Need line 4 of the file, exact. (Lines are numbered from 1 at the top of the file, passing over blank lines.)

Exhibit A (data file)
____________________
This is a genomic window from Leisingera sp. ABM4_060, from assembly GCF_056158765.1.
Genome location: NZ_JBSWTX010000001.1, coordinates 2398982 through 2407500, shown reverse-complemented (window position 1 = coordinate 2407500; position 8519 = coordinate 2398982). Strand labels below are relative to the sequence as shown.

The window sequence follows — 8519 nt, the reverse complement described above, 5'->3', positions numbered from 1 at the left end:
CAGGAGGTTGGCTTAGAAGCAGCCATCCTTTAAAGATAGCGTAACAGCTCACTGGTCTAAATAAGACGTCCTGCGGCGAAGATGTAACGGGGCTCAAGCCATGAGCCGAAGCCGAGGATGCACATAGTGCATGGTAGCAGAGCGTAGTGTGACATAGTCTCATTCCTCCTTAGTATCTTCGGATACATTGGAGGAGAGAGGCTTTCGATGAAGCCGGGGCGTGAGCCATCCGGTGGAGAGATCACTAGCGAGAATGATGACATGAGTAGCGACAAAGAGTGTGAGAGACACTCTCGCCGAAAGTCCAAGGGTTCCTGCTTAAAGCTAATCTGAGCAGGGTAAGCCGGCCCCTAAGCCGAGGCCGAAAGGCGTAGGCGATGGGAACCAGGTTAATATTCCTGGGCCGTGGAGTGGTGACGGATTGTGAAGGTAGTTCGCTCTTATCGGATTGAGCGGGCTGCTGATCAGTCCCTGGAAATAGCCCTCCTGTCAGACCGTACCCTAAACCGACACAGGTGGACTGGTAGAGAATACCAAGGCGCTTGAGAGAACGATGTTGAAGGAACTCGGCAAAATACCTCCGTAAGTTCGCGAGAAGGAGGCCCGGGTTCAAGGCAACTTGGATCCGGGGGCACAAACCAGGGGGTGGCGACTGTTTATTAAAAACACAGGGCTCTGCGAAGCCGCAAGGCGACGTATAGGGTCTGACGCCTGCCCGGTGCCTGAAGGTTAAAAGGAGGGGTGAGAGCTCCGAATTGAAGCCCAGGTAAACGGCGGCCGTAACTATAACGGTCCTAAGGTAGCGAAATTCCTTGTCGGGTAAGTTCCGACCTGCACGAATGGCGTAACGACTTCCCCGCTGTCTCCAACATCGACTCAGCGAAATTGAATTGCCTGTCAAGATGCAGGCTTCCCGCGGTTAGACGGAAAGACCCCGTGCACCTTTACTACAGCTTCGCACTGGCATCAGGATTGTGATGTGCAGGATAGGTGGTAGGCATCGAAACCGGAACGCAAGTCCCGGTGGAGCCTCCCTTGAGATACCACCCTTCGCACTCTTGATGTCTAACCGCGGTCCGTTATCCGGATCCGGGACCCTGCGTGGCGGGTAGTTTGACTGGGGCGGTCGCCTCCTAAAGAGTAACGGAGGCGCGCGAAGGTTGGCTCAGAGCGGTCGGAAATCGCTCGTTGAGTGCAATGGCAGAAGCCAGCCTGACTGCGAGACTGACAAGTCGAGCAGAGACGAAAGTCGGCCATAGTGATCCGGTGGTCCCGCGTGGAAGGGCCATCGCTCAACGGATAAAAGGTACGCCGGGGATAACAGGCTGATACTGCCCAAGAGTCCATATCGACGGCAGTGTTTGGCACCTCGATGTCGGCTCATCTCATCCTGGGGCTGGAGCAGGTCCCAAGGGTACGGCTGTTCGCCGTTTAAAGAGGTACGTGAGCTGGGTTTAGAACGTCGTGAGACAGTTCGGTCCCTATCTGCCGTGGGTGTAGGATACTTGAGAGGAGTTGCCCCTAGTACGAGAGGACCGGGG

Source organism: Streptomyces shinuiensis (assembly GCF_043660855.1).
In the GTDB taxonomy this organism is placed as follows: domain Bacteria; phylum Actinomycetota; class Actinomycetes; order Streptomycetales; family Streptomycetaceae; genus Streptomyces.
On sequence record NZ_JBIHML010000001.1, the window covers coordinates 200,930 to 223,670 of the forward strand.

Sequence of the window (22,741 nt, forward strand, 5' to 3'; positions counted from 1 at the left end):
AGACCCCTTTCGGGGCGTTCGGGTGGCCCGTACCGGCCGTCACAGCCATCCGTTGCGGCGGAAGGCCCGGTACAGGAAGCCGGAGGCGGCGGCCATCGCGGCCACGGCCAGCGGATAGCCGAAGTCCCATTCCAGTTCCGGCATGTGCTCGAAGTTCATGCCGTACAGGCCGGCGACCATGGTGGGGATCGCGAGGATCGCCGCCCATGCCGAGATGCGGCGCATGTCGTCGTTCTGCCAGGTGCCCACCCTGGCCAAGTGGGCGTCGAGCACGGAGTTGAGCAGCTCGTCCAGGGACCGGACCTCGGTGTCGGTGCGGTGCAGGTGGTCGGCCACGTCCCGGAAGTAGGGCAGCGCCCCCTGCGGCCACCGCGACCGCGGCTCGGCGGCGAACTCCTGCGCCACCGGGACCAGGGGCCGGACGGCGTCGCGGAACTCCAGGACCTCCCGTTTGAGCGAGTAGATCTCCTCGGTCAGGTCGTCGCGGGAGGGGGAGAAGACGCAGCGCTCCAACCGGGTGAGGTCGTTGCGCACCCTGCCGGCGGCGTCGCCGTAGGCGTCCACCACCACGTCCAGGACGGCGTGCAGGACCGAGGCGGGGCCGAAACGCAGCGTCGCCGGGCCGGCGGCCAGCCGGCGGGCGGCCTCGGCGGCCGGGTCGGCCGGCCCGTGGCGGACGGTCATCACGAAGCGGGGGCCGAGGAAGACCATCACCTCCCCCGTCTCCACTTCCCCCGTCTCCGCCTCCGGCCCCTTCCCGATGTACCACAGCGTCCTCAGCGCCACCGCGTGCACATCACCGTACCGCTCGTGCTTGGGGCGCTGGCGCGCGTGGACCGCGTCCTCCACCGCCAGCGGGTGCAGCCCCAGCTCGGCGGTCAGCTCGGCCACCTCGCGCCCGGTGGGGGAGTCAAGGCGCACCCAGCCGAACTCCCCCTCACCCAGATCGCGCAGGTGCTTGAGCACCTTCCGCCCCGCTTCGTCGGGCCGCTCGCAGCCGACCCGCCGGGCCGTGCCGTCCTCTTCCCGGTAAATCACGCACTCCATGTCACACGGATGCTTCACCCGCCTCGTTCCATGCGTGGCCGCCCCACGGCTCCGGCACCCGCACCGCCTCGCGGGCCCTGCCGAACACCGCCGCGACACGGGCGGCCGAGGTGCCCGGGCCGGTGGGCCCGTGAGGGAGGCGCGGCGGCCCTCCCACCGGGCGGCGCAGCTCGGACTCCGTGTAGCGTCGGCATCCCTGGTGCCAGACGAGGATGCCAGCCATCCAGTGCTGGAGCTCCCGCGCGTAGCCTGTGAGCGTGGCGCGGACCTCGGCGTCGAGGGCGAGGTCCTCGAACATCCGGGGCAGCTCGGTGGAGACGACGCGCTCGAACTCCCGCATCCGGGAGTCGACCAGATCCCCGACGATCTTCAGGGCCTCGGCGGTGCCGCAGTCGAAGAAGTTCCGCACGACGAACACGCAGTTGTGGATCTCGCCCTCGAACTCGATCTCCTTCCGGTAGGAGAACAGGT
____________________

CAGGAGGTTGGCTTAGAAGCAGCCATCCTTTAAAGATAGCGTAACAGCTCACTGGTCTAAATAAGACGTCCTGCGGCGAAGATGTAACGGGGCTCAAGCCATGAGCCGAAGCCGAGGATGCACATAGTGCATGGTAGCAGAGCGTAGTGTGACATAGTCTCATTCCTCCTTAGTATCTTCGGATACATTGGAGGAGAGAGGCTTTCGATGAAGCCGGGGCGTGAGCCATCCGGTGGAGAGATCACTAGCGAGAATGATGACATGAGTAGCGACAAAGAGTGTGAGAGACACTCTCGCCGAAAGTCCAAGGGTTCCTGCTTAAAGCTAATCTGAGCAGGGTAAGCCGGCCCCTAAGCCGAGGCCGAAAGGCGTAGGCGATGGGAACCAGGTTAATATTCCTGGGCCGTGGAGTGGTGACGGATTGTGAAGGTAGTTCGCTCTTATCGGATTGAGCGGGCTGCTGATCAGTCCCTGGAAATAGCCCTCCTGTCAGACCGTACCCTAAACCGACACAGGTGGACTGGTAGAGAATACCAAGGCGCTTGAGAGAACGATGTTGAAGGAACTCGGCAAAATACCTCCGTAAGTTCGCGAGAAGGAGGCCCGGGTTCAAGGCAACTTGGATCCGGGGGCACAAACCAGGGGGTGGCGACTGTTTATTAAAAACACAGGGCTCTGCGAAGCCGCAAGGCGACGTATAGGGTCTGACGCCTGCCCGGTGCCTGAAGGTTAAAAGGAGGGGTGAGAGCTCCGAATTGAAGCCCAGGTAAACGGCGGCCGTAACTATAACGGTCCTAAGGTAGCGAAATTCCTTGTCGGGTAAGTTCCGACCTGCACGAATGGCGTAACGACTTCCCCGCTGTCTCCAACATCGACTCAGCGAAATTGAATTGCCTGTCAAGATGCAGGCTTCCCGCGGTTAGACGGAAAGACCCCGTGCACCTTTACTACAGCTTCGCACTGGCATCAGGATTGTGATGTGCAGGATAGGTGGTAGGCATCGAAACCGGAACGCAAGTCCCGGTGGAGCCTCCCTTGAGATACCACCCTTCGCACTCTTGATGTCTAACCGCGGTCCGTTATCCGGATCCGGGACCCTGCGTGGCGGGTAGTTTGACTGGGGCGGTCGCCTCCTAAAGAGTAACGGAGGCGCGCGAAGGTTGGCTCAGAGCGGTCGGAAATCGCTCGTTGAGTGCAATGGCAGAAGCCAGCCTGACTGCGAGACTGACAAGTCGAGCAGAGACGAAAGTCGGCCATAGTGATCCGGTGGTCCCGCGTGGAAGGGCCATCGCTCAACGGATAAAAGGTACGCCGGGGATAACAGGCTGATACTGCCCAAGAGTCCATATCGACGGCAGTGTTTGGCACCTCGATGTCGGCTCATCTCATCCTGGGGCTGGAGCAGGTCCCAAGGGTACGGCTGTTCGCCGTTTAAAGAGGTACGTGAGCTGGGTTTAGAACGTCGTGAGACAGTTCGGTCCCTATCTGCCGTGGGTGTAGGATACTTGAGAGGAGTTGCCCCTAGTACGAGAGGACCGGGG